Still, I imagine that there are many inventive and innovative people working everywhere, but possibly not being recognized. Here are just a few of the innovations that have come from my small region (population under 200,000 people) in the past decade. The important thing to keep in mind is not just how these were patented, but how they were commercialized. Perhaps it will spark some ideas for you, too.

1. Carbonless paper and a host of innovations related to microcapsules applied to paper. Appleton Paper helped lead the way, developing the coating processes that allowed microcapsules to be applied to paper at high speed without crushing them. Recently Procter & Gamble licensed
Appleton’s encapsulation technology to apply long-lasting fragrance in microcapsules to laundry via Downy laundry sheets. Numerous innovative applications remain to be developed.

2. Cellucotton or creped tissue paper: the absorbent paper wadding material used as a wound dressing and then as the basis for Kotex feminine care products, invented by Ernst Mahler of Kimberly-Clark Corporation. This also led to Kleenex facial tissue and numerous related innovations, including anti-viral tissue, many innovations in processing and packaging, and eventually soft uncreped tissue (with about 50 patents protecting this significant advance in technology, the basis now for several leading products)

3. High performance disposable diapers were invented in the Fox Valley. Key innovations include the use of superabsorbent polymers to increase absorbency and a variety of structures for reducing leakage and improving comfort.

4. The world’s first test-tube tree, a triploid quaking aspen, cloned by Dr. Lawson Winton in April of 1969 at the Institute of Paper Chemistry. Genetic engineering of trees is now the basis for some of the world’s largest suppliers of renewable fiber, such as Fibria of Brazil.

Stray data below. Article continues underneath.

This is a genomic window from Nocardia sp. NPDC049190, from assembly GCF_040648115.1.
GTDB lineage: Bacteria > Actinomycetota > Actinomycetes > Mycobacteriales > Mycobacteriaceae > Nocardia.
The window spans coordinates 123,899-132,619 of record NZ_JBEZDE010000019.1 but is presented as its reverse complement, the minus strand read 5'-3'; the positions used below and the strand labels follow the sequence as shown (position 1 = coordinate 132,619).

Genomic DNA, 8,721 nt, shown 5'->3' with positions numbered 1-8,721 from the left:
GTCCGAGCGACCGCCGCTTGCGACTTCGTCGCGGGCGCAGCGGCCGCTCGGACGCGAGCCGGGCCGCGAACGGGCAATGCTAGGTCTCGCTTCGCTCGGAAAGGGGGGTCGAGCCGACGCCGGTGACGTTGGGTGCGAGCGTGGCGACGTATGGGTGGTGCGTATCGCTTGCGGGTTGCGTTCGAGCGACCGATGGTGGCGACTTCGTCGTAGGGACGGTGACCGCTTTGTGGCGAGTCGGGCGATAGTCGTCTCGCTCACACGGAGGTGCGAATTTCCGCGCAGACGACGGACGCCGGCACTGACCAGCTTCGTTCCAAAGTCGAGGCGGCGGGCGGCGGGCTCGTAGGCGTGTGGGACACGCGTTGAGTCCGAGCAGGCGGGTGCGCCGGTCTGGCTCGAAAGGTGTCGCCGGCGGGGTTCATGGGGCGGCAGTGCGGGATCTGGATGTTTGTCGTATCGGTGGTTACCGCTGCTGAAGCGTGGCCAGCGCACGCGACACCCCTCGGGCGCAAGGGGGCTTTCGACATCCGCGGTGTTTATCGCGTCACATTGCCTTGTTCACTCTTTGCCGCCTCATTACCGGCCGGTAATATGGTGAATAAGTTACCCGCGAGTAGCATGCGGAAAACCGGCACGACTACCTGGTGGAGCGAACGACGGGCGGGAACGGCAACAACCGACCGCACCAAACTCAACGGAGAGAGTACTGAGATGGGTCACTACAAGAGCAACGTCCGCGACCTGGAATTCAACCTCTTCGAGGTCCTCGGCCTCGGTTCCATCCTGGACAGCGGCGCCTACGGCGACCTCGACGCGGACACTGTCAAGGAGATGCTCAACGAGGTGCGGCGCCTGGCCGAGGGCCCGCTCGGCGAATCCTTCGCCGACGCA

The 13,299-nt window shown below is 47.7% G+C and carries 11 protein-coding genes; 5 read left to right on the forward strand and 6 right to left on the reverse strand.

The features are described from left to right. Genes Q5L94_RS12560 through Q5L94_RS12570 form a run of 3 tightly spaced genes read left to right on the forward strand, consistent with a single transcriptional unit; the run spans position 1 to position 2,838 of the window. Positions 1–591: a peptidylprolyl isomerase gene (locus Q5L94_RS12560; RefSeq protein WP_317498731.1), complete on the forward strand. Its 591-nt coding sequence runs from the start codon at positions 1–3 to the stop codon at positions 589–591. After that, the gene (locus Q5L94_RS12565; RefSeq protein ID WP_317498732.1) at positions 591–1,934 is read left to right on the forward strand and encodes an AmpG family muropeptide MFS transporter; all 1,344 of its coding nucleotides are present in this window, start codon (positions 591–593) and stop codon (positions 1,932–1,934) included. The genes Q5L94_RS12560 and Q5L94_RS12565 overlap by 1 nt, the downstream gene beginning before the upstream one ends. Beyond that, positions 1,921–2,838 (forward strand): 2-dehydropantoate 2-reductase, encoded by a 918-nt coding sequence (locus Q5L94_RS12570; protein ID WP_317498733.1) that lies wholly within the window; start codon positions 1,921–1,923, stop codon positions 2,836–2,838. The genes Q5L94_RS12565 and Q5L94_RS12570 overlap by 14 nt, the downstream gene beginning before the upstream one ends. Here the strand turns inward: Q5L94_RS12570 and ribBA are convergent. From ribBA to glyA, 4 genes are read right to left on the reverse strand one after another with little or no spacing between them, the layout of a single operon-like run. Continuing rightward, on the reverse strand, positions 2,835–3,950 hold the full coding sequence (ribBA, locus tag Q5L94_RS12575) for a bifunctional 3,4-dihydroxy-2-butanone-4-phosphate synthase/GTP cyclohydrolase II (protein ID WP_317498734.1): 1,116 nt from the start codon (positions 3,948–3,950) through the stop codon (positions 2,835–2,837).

5. “Packaging Container for Microwave Popcorn Popping,” by Tim Bohrer, Tom Pawlowski and Richard Brown of Fort James Corp., now Georgia-Pacific. This patent series led to development of the first microwaveable popcorn package which ensured more kernels would pop and that the package would expand to accommodate the popped corn. The invention was a huge success selling over a billion units per year in North America. The chemical deactivation technology also led to patented processes for products used by Kraft, Heinz, Ore-Ida, ConAgra, and others.

6. LiveYearbook. This is a startup company that is inventing new ways to provide long-lasting, dynamic yearbooks at low cost for schools and organizations. They were the first IT company and first Northeastern WI company to win the Governor¹s Business Prize Award (2010). The programming for this concept is being done here in the Fox Valley.

7. The famous enMotion® paper towel dispenser, the one that automatically delivers towel by waving your hands in front of it, was developed in Neenah by a Georgia-Pacific team.

8. A variety of papermaking advances have their origins in the valley, including Georgia Pacific’s foam-based tissue forming technology that was commercialized in France and novel fabrics for papermaking from Kimberly-Clark, Appleton Wire (now Albany International), and Asten Johnson.

9. Some of the most valuable advances in nonwoven textiles and fabrics came from Fox Valley inventors working for Kimberly-Clark Corp. This includes the foundation for many of the laminated fabrics that are used in medical gowns and other health care products, the soft webs used in diapers and many other products, stretchable nonwovens, and polymer-paper fiber composites.

So take a look both inside your company and your community, perhaps sponsor a talent search or innovation challenge. You never know — mining for innovation talent might unearth the next big thing! At the very least you will be giving your local economy a boost by creating opportunities.